COTTON’S BOSTONS primary goal is to shed light on the life of John Cotton and how a relatively small group of individuals from Boston, Lincolnshire and its surrounding villages played a pivotal role in establishing the Massachusetts Bay Company and Boston, Massachusetts. For years, this story has been fragmented while well-documented dots of a larger picture begged to be connected. Connecting these dots sheds new light on Bostons: old & new and the Boston immigrants that helped found a new nation.
- Boston, Lincolnshire, England and those from the Boston area that migrated to Boston in the Massachusetts Bay Colony.
- Boston in the Massachusetts Bay Colony, its early development and the story of its immigrants from Boston, Lincolnshire, England.
- John Cotton, my 7th great grandfather, is given particular emphasis, not only in the title of the website but also under a separate menu.
- The Massachusetts Bay Company and how individuals from Boston, Lincolnshire and its surrounding area played a pivotal role in its founding.
- Migration from Lincolnshire, England to the Massachusetts Bay Colony between 1620 and 1640 and the profiles of 135 immigrants.
- TIES maintained between the two Bostons from the 1700s through the 2000s.
COTTON’S BOSTONS contains over 400 pages of content in six areas:
COTTON’S BOSTONS is devoted to the 17th century; except for TIES.
COTTON’S BOSTONS is a collaborative aspirational work in progress that promotes public awareness of the 400th Anniversary of the founding of Boston in 2030.
COTTON’S BOSTONS will regularly post new and existing content to meet this goal.
COTTON’S BOSTONS has been and continues to be a labor of love that requires and has required painstaking research. Although I borrow generously from others, I am solely responsible for its content – including the selection and posting of contributions from others.
COTTON’S BOSTONS hopes to reach across the Atlantic and foster an understanding of the role those from the Boston area of Lincolnshire played in establishing what became America.
The peak years of The Great Migration were from 1630 to 1640 when approximately 20,000 immigrants from England sailed to America. During this ten year period, two hundred and thirty men, women, and children from Boston, Lincolnshire and its surrounding area migrated to the Massachusetts Bay Colony where four of their number were repeatedly elected governor or deputy governor for fifty-two of the colony’s fifty-six-year-existence.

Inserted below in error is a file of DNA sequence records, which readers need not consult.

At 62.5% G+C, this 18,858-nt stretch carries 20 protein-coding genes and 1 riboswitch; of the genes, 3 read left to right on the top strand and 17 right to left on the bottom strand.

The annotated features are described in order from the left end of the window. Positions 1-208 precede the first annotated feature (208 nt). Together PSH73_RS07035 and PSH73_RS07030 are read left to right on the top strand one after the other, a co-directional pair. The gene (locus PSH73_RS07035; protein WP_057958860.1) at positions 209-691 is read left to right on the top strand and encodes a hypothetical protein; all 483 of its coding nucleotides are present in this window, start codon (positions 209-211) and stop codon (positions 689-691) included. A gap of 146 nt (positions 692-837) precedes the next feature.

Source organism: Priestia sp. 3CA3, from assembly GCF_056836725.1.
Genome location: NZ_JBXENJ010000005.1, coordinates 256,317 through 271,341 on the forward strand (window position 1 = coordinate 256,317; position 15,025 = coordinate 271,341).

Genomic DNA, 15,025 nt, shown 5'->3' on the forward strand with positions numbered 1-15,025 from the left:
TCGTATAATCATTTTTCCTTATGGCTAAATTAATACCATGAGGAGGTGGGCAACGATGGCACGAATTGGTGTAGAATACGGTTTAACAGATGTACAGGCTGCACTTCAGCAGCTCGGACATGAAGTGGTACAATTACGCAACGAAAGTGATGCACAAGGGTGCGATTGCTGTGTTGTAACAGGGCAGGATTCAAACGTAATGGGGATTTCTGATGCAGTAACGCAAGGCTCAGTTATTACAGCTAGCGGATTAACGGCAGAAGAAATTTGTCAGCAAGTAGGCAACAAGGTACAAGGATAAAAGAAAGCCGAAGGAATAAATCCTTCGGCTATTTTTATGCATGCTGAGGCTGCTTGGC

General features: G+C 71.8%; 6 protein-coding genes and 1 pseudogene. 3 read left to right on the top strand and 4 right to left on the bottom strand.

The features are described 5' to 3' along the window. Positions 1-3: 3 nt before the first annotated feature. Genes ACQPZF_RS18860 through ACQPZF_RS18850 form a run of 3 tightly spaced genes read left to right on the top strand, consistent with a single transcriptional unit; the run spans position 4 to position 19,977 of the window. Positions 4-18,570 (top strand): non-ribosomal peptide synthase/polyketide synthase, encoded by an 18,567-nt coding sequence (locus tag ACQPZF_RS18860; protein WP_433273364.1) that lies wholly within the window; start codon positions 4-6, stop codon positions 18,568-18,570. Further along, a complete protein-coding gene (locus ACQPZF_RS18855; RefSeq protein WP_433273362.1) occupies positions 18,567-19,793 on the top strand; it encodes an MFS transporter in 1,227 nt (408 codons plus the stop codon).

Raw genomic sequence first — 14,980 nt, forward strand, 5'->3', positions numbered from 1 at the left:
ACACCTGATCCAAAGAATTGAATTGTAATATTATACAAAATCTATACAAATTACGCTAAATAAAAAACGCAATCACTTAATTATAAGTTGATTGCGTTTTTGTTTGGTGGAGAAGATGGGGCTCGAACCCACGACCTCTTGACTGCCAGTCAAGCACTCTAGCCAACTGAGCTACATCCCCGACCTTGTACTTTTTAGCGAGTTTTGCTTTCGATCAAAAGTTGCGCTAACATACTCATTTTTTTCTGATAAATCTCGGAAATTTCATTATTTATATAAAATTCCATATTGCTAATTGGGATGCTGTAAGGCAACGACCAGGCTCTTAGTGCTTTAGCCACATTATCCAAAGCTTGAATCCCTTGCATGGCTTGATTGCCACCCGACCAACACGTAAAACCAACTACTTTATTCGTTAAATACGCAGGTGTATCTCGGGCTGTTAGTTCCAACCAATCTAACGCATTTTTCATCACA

The four were Richard Bellingham, Simon Bradstreet, Thomas Dudley, and John Leverett. The role that immigrants from Boston, Lincolnshire, and its surrounding villages played in the founding of a new Boston is not widely known on either side of the Atlantic and only a few English historians have written on the subject.
“There was probably no town in England that sent forth so many of its best citizens to the great work of
Contrasting Bartlett’s view, 20th century Cambridge trained English historian, David Cressy, tells us that, for the most part, English historians have been indifferent to the Great English Migration.
“The movement of people across the Atlantic has naturally commanded more attention in American than in English history. The thousands who sailed to New England in the 1630s, forming what Americans know as the ‘great migration‘, represented less than half of one percent of the population of England. Even among transatlantic migrants, they were outnumbered by those who went to the Caribbean and to the Chesapeake. Their departure mattered little and went mostly unnoticed.